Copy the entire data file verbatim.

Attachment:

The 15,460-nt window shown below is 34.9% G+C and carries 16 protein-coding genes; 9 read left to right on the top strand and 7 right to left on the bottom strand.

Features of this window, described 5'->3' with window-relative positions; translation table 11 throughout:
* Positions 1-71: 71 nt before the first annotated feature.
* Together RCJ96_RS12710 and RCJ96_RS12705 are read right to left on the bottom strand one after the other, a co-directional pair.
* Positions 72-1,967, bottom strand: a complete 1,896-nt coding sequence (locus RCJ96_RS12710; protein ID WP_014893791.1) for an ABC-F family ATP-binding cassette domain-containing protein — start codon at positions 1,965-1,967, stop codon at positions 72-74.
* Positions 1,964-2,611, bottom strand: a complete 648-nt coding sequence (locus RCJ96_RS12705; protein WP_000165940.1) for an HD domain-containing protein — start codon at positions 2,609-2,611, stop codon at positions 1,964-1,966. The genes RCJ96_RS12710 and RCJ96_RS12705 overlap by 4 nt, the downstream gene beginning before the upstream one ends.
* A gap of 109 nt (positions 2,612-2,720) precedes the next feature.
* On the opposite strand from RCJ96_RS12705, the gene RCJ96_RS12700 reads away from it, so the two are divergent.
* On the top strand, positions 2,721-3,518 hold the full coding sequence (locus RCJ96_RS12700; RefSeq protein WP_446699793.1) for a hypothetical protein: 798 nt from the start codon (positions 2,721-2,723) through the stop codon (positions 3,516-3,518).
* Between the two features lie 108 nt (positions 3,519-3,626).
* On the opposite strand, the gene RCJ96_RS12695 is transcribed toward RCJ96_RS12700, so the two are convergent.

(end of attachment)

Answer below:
The 15,460-nt window shown below is 34.9% G+C and carries 16 protein-coding genes; 9 read left to right on the top strand and 7 right to left on the bottom strand.

Features of this window, described 5'->3' with window-relative positions; translation table 11 throughout:
* Positions 1-71: 71 nt before the first annotated feature.
* Together RCJ96_RS12710 and RCJ96_RS12705 are read right to left on the bottom strand one after the other, a co-directional pair.
* Positions 72-1,967, bottom strand: a complete 1,896-nt coding sequence (locus RCJ96_RS12710; protein ID WP_014893791.1) for an ABC-F family ATP-binding cassette domain-containing protein — start codon at positions 1,965-1,967, stop codon at positions 72-74.
* Positions 1,964-2,611, bottom strand: a complete 648-nt coding sequence (locus RCJ96_RS12705; protein WP_000165940.1) for an HD domain-containing protein — start codon at positions 2,609-2,611, stop codon at positions 1,964-1,966. The genes RCJ96_RS12710 and RCJ96_RS12705 overlap by 4 nt, the downstream gene beginning before the upstream one ends.
* A gap of 109 nt (positions 2,612-2,720) precedes the next feature.
* On the opposite strand from RCJ96_RS12705, the gene RCJ96_RS12700 reads away from it, so the two are divergent.
* On the top strand, positions 2,721-3,518 hold the full coding sequence (locus RCJ96_RS12700; RefSeq protein WP_446699793.1) for a hypothetical protein: 798 nt from the start codon (positions 2,721-2,723) through the stop codon (positions 3,516-3,518).
* Between the two features lie 108 nt (positions 3,519-3,626).
* On the opposite strand, the gene RCJ96_RS12695 is transcribed toward RCJ96_RS12700, so the two are convergent.